research article

Incremental Learning of the Different Dynamic Signatures of Mitochondrial Movement in Drug Discovery and System Biology

Petra Perner* 

Institute of Computer Vision and Applied Computer Sciences, IBaI, Leipzig, Germany

*Corresponding author: Petra Perner, Institute of Computer Vision and Applied Computer Sciences, IBaI, Leipzig, Germany. Tel: +493418612273; Fax: +493418612275; Email:pperner@ibai-institut.de 

Received Date:16 October, 2018; Accepted Date:22 November, 2018; Published Date:29 November, 2018

Citation:Perner P (2018) Incremental Learning of the Different Dynamic Signatures of Mitochondrial Movement in Drug Discovery and System Biology. Adv Proteomics Bioinform: APBI -101. DOI: 10.29011/APBI -101. 100001

 

1.       Abstract

In this paper, we described how prototype-based classification can be used for knowledge acquisition and automatic image classification. We developed the prototypical methods and techniques of the system in order to serve the special development issues of an expert when starting a new image-based application. Often an expert can present a catalogue of prototypical images instead of a large enough image database for setting up the system. Starting with the set of prototypical images we can learn the important image features and the conceptual description of an image class. In this paper, wedescribed the necessary functions a prototype-based classifier should have. Besides the similarity calculated based on the numerical image features, we introducedthe experts estimated similarity as new knowledge piece and a new function that optimizes between this similarity and the automatically calculated similarity by the system in order to improve the system accuracy. This function reduces the influence of the uncertainty in the calculated features and the similarity measure and brings the similarity value closer to the true similarity value.The test of the system is done inthe study of the internal mitochondrial movement of cells. The basis for the development is fluorescent cell images. The aim was to discover the different dynamic signatures of mitochondrial movement. For this application, the expert knows from the literature how the different signatures should look like and based on this knowledge he picks prototypical images from his experiment. We present our results and give an outlook for future work.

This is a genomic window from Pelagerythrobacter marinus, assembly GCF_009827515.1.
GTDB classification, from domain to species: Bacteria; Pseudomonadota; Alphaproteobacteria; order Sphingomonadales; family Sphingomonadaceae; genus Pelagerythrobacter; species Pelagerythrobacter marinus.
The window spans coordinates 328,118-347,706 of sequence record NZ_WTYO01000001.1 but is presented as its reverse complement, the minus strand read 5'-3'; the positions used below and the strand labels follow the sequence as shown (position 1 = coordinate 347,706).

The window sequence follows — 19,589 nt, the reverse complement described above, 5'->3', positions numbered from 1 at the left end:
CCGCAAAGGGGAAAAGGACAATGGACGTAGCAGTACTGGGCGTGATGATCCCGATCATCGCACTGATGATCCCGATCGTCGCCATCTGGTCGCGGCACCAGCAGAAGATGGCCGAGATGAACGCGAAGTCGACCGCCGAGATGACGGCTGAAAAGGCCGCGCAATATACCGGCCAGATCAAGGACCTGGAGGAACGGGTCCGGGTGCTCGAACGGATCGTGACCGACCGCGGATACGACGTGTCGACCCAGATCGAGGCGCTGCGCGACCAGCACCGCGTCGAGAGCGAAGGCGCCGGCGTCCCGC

2.      Keywords: Adjustment theory;Discover dynamic signatures of mitochondrial movement;Feature selection; Knowledge acquisition;Prototype-based classification; Prototype selection

  1. Introduction

In this paper, the behavior of mitochondria in living cells is studied in an experiment in drug discovery. Mitochondria are semi-autonomous organelles with a large variety of functions in cellular metabolism. Metabolic control mechanisms, as well as the balance of the replication cycles of the nucleus and mitochondria, require a subtle interplay between these organelles and the other parts of a cell. The discovery of micro compartmentation attributes that play a new physiological role to of cellular structure is essential. They are no longer only morphological entities but rather provide a basis for substance gradients and the organization of multi enzyme multienzyme complexes. The cytoskeleton is the most prominent and ubiquitous system bringing organelles into the right position and provides a large and heterogeneous surface for associations with other structures and molecules. Thus, neither the distribution nor the appearance of mitochondria (and all other organelles) might be at random and without control.

Mitochondria are semi-autonomous organelles which are endowed with the ability to change their shape (e.g., by elongation, shortening, branching, buckling, swelling) and their location inside a living cell. In addition, they may fuse or divide. Dislocation of mitochondria may result from their interaction with elements of the cytoskeleton, with microtubules in particular, and from processes intrinsic to the mitochondria themselves [1].

The emphasis in system biology is laid on the methods for visualizing mitochondria in cells and following their behaviour. The most powerful tools to detect and identify mitochondria in situ are advanced fluorescence techniques. Fluorochroming endows the organelles with the capability of luminescence. Thus, very fine extensions, below the resolution power of a light microscope, can be detected because of their fluorescence. In addition, spatial or temporal variations of the fluorescence emission along a single mitochondrion report changes of the inner compartment. Fluorescence methods provide unique possibilities because of their high resolving power and because some of the mitochondria-specific fluorochromes can be used to reveal the membrane potential. Fusion and fission often occur in short time intervals within the same group of mitochondria.

The main disadvantage of fluorescence techniques is that the dyes are susceptible to photobleaching, which leads to the formation of cytotoxid free radicals and singlet oxygen, and even leads to dissipation of the electrochemical gradient [2]. Photobleaching and its deleterious effects can be almost avoided by using low excitation intensities and image acquisition systems (e.g., intensified SIT cameras, or cooled CCD cameras which allow photon integration on the chip).